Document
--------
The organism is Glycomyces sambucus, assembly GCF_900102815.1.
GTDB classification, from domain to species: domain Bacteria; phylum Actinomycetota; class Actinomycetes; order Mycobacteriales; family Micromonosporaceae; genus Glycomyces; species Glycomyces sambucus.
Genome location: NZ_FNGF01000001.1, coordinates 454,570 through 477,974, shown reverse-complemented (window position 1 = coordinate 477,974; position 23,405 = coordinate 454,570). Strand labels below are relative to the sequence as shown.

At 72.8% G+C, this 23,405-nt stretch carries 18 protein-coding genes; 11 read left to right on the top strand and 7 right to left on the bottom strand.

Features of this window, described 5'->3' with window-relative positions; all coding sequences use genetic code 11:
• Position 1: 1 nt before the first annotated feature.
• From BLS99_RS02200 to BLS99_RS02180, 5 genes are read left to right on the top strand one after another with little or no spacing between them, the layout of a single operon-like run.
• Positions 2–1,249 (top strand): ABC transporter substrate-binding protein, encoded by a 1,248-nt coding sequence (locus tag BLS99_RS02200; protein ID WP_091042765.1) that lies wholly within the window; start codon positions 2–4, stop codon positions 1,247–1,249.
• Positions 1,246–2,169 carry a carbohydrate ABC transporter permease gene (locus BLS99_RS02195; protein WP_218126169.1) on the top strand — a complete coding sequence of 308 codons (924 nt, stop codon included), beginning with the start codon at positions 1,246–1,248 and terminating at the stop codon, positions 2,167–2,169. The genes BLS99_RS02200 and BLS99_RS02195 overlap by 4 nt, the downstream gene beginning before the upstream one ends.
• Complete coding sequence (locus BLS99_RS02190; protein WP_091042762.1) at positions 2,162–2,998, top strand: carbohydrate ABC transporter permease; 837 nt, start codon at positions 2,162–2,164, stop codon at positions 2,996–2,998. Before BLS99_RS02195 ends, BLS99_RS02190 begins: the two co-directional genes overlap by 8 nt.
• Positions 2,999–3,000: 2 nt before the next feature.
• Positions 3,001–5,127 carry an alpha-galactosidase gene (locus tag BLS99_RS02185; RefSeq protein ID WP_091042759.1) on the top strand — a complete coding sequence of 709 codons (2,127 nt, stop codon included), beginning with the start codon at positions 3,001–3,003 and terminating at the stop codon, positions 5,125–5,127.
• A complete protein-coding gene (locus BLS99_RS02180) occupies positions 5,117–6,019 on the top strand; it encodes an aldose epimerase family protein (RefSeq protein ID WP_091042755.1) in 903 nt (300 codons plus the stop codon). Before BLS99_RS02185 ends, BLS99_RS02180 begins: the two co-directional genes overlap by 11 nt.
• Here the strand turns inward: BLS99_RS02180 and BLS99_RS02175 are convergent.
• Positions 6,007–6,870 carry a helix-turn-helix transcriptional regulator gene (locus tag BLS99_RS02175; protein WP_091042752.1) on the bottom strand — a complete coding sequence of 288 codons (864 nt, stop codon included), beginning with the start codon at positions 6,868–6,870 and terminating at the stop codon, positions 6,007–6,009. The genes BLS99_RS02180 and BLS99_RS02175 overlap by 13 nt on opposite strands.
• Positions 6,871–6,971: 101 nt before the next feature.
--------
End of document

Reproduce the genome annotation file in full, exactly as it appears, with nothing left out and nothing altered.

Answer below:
The organism is Glycomyces sambucus, assembly GCF_900102815.1.
GTDB classification, from domain to species: domain Bacteria; phylum Actinomycetota; class Actinomycetes; order Mycobacteriales; family Micromonosporaceae; genus Glycomyces; species Glycomyces sambucus.
Genome location: NZ_FNGF01000001.1, coordinates 454,570 through 477,974, shown reverse-complemented (window position 1 = coordinate 477,974; position 23,405 = coordinate 454,570). Strand labels below are relative to the sequence as shown.

At 72.8% G+C, this 23,405-nt stretch carries 18 protein-coding genes; 11 read left to right on the top strand and 7 right to left on the bottom strand.

Features of this window, described 5'->3' with window-relative positions; all coding sequences use genetic code 11:
• Position 1: 1 nt before the first annotated feature.
• From BLS99_RS02200 to BLS99_RS02180, 5 genes are read left to right on the top strand one after another with little or no spacing between them, the layout of a single operon-like run.
• Positions 2–1,249 (top strand): ABC transporter substrate-binding protein, encoded by a 1,248-nt coding sequence (locus tag BLS99_RS02200; protein ID WP_091042765.1) that lies wholly within the window; start codon positions 2–4, stop codon positions 1,247–1,249.
• Positions 1,246–2,169 carry a carbohydrate ABC transporter permease gene (locus BLS99_RS02195; protein WP_218126169.1) on the top strand — a complete coding sequence of 308 codons (924 nt, stop codon included), beginning with the start codon at positions 1,246–1,248 and terminating at the stop codon, positions 2,167–2,169. The genes BLS99_RS02200 and BLS99_RS02195 overlap by 4 nt, the downstream gene beginning before the upstream one ends.
• Complete coding sequence (locus BLS99_RS02190; protein WP_091042762.1) at positions 2,162–2,998, top strand: carbohydrate ABC transporter permease; 837 nt, start codon at positions 2,162–2,164, stop codon at positions 2,996–2,998. Before BLS99_RS02195 ends, BLS99_RS02190 begins: the two co-directional genes overlap by 8 nt.
• Positions 2,999–3,000: 2 nt before the next feature.
• Positions 3,001–5,127 carry an alpha-galactosidase gene (locus tag BLS99_RS02185; RefSeq protein ID WP_091042759.1) on the top strand — a complete coding sequence of 709 codons (2,127 nt, stop codon included), beginning with the start codon at positions 3,001–3,003 and terminating at the stop codon, positions 5,125–5,127.
• A complete protein-coding gene (locus BLS99_RS02180) occupies positions 5,117–6,019 on the top strand; it encodes an aldose epimerase family protein (RefSeq protein ID WP_091042755.1) in 903 nt (300 codons plus the stop codon). Before BLS99_RS02185 ends, BLS99_RS02180 begins: the two co-directional genes overlap by 11 nt.
• Here the strand turns inward: BLS99_RS02180 and BLS99_RS02175 are convergent.
• Positions 6,007–6,870 carry a helix-turn-helix transcriptional regulator gene (locus tag BLS99_RS02175; protein WP_091042752.1) on the bottom strand — a complete coding sequence of 288 codons (864 nt, stop codon included), beginning with the start codon at positions 6,868–6,870 and terminating at the stop codon, positions 6,007–6,009. The genes BLS99_RS02180 and BLS99_RS02175 overlap by 13 nt on opposite strands.
• Positions 6,871–6,971: 101 nt before the next feature.